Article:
View Article and Find Full Text PDF

Download full-text PDF

Source
http://dx.doi.org/10.1038/s41598-019-52490-1DOI Listing
http://www.ncbi.nlm.nih.gov/pmc/articles/PMC6828954PMC
November 2019

Improving the Function and Engraftment of Transplanted Pancreatic Islets Using Pulsed Focused Ultrasound Therapy.

Sci Rep 2019 09 16;9(1):13416. Epub 2019 Sep 16.

Interventional Regenerative Medicine and Imaging Laboratory, Stanford University School of Medicine, Department of Radiology, Palo Alto, California, 94304, USA.

This study demonstrates that pulsed focused ultrasound (pFUS) therapy can non-invasively enhance the function and engraftment of pancreatic islets following transplantation. In vitro, we show that islets treated with pFUS at low (peak negative pressure (PNP): 106kPa, spatial peak temporal peak intensity (I): 0.71 W/cm), medium (PNP: 150kPa, I: 1.43 W/cm) or high (PNP: 212kPa, I: 2.86 W/cm) acoustic intensities were stimulated resulting in an increase in their function (i.e. insulin secretion at low-intensity: 1.15 ± 0.17, medium-intensity: 2.02 ± 0.25, and high-intensity: 2.54 ± 0.38 fold increase when compared to control untreated islets; P < 0.05). Furthermore, we have shown that this improvement in islet function is a result of pFUS increasing the intracellular concentration of calcium (Ca) within islets which was also linked to pFUS increasing the resting membrane potential (V) of islets. Following syngeneic renal sub-capsule islet transplantation in C57/B6 mice, pFUS (PNP: 2.9 MPa, I: 895 W/cm) improved the function of transplanted islets with diabetic animals rapidly re-establishing glycemic control. In addition, pFUS was able to enhance the engraftment by facilitating islet revascularization and reducing inflammation. Given a significant number of islets are lost immediately following transplantation, pFUS has the potential to be used in humans as a novel non-invasive therapy to facilitate islet function and engraftment, thereby improving the outcome of diabetic patients undergoing islet transplantation.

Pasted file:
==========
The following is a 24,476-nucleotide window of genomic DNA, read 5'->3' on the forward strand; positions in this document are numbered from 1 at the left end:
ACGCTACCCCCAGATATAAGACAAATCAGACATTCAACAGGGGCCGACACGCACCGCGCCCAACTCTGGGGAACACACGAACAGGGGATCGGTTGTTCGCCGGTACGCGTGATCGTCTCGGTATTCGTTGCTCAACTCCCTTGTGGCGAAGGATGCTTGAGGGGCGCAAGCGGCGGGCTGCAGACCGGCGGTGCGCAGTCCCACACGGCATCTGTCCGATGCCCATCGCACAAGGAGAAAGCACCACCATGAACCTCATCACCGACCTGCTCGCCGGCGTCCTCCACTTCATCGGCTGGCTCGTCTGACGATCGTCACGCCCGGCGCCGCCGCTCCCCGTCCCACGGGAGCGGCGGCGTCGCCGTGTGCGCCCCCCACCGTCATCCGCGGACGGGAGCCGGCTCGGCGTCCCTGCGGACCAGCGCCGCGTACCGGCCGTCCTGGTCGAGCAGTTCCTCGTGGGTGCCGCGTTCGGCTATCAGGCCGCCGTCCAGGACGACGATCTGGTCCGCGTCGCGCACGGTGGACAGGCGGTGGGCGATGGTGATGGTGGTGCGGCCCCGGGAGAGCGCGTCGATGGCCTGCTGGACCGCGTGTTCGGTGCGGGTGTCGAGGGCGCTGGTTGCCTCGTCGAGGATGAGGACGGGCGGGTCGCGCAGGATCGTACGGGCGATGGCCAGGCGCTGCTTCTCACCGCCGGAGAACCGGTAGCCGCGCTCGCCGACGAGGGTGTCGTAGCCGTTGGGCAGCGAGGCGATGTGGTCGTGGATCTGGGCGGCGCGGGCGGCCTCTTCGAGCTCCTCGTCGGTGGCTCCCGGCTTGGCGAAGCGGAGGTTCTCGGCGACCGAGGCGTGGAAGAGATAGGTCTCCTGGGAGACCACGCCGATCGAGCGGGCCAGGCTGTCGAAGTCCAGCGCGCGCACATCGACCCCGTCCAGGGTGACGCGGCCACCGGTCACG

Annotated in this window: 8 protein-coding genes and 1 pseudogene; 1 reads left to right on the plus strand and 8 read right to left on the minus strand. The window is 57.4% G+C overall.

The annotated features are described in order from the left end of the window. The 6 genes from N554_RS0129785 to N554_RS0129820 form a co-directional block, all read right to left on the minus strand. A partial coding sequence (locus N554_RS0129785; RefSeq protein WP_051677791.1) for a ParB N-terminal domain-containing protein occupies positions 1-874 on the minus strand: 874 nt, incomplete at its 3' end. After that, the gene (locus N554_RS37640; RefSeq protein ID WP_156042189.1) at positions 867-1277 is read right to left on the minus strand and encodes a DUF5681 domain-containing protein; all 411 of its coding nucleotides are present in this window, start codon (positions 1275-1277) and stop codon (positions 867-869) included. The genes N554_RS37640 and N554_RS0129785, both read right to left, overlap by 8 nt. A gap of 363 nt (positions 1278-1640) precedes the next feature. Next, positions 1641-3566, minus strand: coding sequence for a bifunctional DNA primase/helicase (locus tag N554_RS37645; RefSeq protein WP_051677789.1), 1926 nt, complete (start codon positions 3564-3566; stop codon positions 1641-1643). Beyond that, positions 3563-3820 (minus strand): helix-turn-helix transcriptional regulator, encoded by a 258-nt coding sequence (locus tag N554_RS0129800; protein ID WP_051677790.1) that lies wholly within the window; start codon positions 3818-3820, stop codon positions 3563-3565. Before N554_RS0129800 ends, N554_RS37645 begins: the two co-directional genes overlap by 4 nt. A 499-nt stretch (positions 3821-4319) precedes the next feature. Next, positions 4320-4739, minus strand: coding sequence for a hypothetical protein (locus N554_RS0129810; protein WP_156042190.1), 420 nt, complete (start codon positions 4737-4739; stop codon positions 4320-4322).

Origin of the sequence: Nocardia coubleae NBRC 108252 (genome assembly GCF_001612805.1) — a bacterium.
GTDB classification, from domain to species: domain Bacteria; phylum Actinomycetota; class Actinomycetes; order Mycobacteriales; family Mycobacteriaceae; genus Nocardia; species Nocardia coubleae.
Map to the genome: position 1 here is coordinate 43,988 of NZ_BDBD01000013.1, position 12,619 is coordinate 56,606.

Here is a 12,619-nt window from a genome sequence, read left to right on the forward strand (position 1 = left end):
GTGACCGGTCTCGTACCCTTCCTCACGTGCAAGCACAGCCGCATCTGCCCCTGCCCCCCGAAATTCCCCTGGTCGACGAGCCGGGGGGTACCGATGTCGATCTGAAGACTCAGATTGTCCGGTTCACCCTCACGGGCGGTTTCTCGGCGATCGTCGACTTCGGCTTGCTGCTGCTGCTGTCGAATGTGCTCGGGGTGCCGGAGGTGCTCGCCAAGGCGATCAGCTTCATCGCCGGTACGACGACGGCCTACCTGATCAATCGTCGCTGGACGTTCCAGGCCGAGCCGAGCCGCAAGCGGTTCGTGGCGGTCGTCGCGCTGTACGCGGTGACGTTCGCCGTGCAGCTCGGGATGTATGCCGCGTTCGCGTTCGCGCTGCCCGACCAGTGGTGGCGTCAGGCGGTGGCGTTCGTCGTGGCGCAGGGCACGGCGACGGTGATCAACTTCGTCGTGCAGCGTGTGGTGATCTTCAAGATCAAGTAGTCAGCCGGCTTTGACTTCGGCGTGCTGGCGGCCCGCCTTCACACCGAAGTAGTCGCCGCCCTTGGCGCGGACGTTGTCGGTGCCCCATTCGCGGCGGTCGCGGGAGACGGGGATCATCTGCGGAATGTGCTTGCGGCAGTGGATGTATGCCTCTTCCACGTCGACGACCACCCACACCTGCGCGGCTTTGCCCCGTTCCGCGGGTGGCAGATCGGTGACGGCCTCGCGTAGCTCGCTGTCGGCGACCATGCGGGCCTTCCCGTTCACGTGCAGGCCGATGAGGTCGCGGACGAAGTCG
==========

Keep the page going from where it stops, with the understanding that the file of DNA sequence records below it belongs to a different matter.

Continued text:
View Article and Find Full Text PDF

Download full-text PDF

Source
http://dx.doi.org/10.1038/s41598-019-49933-0DOI Listing
http://www.ncbi.nlm.nih.gov/pmc/articles/PMC6746980PMC
September 2019

Imaging Tumor Oxidative Stress with Surface Enhanced Raman Scattering Gold Nanoparticles.

J Biomed Nanotechnol 2019 Oct;15(10):2130-2141

We synthesized a new surface enhanced Raman scattering nanoparticle (SERS NP) which can detect reactive oxygen species (ROS) and thus changes in oxidative stress (OS). Our SERS NP was synthesized using a gold nanoparticle (AuNP) core which was then coated with a dihydrorhodamine (DHR123) Raman layer. In the presence of ROS, DHR123 is converted to rhodamine123 (Rd123) which has a distinct Raman fingerprint. Next, AuNP-DHR123 were encapsulated in a mesoporous-SiO₂ shell to help appose DHR123 to the AuNP core. Finally, the AuNP-DHR123-mesoporous-SiO₂ was functionalized with cystine knot peptides that target integrin . Our SERS NP was initially optimized using solutions containing reactive oxygen species as well as human cancer cell lines. Finally, in a xenograft animal model, we demonstrated the ability of our SERS NP to target a tumor, as well as provide a reading of the amount of OS within the tumor.
View Article and Find Full Text PDF

Download full-text PDF

Source
http://dx.doi.org/10.1166/jbn.2019.2819DOI Listing
October 2019

Three-dimensional cryogels for biomedical applications.

J Biomed Mater Res A 2019 12 27;107(12):2736-2755. Epub 2019 Aug 27.

Interventional Regenerative Medicine and Imaging Laboratory, Department of Radiology, Stanford University, School of Medicine, Palo Alto, California.